In the mean time we’ll have Nukes on a Boat. The fear of traditional nuclear power plants in the wake of events like Three Mile Island will result, it seems, in a greater dispersion of nuclear material. What originally was conceived as a centralized power source supplying a regional or national grid may evolve into something very different. We already use nukes in space, radioisotope thermoelectric generators have been powering deep space satellites and other spacecraft for decades.

Like GMOs, nukes are one of those evil-scientist creations we’ll have to learn to live with. Neither will deliver on its promises—what technology does?—but both will certainly provide bridges to future innovations that will do a better job. And I think we can also assume that both technologies will find themselves in places no one envisioned when they were first imagined.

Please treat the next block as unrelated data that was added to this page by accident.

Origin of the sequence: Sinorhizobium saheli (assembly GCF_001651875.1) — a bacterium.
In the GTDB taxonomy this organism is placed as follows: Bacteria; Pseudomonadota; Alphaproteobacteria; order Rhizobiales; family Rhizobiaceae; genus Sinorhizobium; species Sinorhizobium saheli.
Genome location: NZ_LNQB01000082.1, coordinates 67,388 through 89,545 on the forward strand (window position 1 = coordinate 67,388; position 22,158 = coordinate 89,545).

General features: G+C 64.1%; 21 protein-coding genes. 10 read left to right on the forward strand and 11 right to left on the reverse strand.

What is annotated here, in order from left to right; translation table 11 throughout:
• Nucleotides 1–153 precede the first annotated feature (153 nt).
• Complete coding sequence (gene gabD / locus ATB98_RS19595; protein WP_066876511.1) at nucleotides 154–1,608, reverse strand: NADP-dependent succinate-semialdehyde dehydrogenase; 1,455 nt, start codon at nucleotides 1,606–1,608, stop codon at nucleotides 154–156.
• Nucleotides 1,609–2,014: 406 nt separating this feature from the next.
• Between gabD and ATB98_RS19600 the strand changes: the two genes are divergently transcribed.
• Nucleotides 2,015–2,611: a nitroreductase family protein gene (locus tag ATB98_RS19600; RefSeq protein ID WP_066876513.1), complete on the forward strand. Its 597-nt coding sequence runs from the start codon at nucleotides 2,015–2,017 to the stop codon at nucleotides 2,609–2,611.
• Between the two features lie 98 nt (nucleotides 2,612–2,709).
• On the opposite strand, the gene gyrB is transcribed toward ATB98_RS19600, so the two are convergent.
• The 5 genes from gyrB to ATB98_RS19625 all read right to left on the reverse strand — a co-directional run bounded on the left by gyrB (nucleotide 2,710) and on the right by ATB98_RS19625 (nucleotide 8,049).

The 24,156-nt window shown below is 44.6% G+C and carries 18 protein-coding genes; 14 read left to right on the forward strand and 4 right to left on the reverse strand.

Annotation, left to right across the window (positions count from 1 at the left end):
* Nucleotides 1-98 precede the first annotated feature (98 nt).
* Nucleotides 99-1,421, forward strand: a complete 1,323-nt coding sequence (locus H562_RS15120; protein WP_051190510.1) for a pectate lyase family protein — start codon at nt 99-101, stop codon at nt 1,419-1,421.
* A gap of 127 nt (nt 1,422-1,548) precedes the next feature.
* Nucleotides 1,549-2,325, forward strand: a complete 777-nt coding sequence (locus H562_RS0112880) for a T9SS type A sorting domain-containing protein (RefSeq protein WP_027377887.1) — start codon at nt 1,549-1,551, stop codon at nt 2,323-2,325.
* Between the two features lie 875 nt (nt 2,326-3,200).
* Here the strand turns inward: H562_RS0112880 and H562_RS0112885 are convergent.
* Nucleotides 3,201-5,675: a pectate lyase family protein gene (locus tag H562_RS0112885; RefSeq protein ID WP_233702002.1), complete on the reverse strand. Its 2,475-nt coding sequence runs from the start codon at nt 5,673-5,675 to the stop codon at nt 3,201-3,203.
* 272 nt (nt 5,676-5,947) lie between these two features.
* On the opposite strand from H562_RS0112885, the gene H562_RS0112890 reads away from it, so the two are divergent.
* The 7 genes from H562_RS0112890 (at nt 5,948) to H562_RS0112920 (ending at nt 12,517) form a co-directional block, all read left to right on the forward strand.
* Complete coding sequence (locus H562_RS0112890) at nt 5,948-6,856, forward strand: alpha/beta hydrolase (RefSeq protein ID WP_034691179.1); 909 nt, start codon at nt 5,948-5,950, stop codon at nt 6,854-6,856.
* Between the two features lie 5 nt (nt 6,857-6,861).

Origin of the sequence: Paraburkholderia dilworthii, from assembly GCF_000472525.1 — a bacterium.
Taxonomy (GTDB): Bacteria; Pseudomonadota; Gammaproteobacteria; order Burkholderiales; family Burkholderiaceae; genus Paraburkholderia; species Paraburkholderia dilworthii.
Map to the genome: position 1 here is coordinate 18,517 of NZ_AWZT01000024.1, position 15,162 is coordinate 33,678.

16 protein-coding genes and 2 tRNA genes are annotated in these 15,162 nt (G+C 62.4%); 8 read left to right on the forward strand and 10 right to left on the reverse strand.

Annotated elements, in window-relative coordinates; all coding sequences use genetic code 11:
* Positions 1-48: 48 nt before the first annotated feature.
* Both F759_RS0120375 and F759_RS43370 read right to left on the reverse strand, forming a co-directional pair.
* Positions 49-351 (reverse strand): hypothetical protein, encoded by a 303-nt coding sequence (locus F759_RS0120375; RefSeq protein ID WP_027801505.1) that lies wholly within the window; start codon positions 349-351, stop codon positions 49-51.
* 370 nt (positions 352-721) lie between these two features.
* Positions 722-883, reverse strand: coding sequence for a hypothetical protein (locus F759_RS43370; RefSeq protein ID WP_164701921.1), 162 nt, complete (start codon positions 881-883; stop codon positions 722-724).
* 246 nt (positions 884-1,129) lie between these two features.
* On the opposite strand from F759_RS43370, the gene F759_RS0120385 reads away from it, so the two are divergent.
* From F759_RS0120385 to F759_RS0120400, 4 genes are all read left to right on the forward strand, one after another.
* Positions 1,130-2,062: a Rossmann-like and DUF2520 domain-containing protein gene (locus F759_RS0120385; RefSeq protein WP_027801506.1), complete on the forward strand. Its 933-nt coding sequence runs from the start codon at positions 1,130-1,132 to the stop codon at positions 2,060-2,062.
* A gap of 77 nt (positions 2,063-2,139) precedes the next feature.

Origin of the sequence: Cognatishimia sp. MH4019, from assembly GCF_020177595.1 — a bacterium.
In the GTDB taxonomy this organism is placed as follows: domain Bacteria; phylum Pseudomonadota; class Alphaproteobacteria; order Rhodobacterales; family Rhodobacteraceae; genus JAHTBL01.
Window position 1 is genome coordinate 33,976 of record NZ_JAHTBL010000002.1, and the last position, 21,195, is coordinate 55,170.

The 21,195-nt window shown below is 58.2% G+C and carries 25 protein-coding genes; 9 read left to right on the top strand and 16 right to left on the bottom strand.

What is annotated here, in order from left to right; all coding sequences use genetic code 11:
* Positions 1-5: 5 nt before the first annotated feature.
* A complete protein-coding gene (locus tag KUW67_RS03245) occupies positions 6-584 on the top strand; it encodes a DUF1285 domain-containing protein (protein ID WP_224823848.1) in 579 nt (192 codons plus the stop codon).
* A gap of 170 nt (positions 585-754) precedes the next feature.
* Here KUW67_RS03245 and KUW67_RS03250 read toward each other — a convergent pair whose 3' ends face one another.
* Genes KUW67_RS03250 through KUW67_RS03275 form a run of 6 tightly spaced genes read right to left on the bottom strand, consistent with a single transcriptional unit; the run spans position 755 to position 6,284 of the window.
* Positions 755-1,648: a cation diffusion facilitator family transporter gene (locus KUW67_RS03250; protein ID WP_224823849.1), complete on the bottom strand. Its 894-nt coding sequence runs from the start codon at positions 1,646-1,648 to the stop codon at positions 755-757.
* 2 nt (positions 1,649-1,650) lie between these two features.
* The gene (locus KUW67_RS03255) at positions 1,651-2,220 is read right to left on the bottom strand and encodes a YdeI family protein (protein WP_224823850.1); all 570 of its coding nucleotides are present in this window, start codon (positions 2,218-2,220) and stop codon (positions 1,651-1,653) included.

*source: https://www.nucnet.org/all-the-news/2018/04/20/russia-to-begin-moving-floating-nuclear-plant-in-about-one-week-says-rosatom-boss

Ganymedean slime molds and the future of the human race

In Clans of the Alphane Moon Philip K. Dick presents us a self-aware, intelligent, telepathic alien that happens to be a slime mold from the Jovian moon Ganymede. It’s one of the many things to love about PKD books. But it’s not so far-fetched that what we think of as simple organisms could display intelligence. Bacterial colonies cooperate and adapt to environmental changes. This study looks at—you guessed it, slime molds among other things—and concludes that microbial populations exhibit many of the facets of intelligence like anticipation, learning, and problem-solving. This is the part I like:

Vis à vis memory, intelligence is an emergent property of a complex system; a feature that is not reducible to the parts of the system in isolation.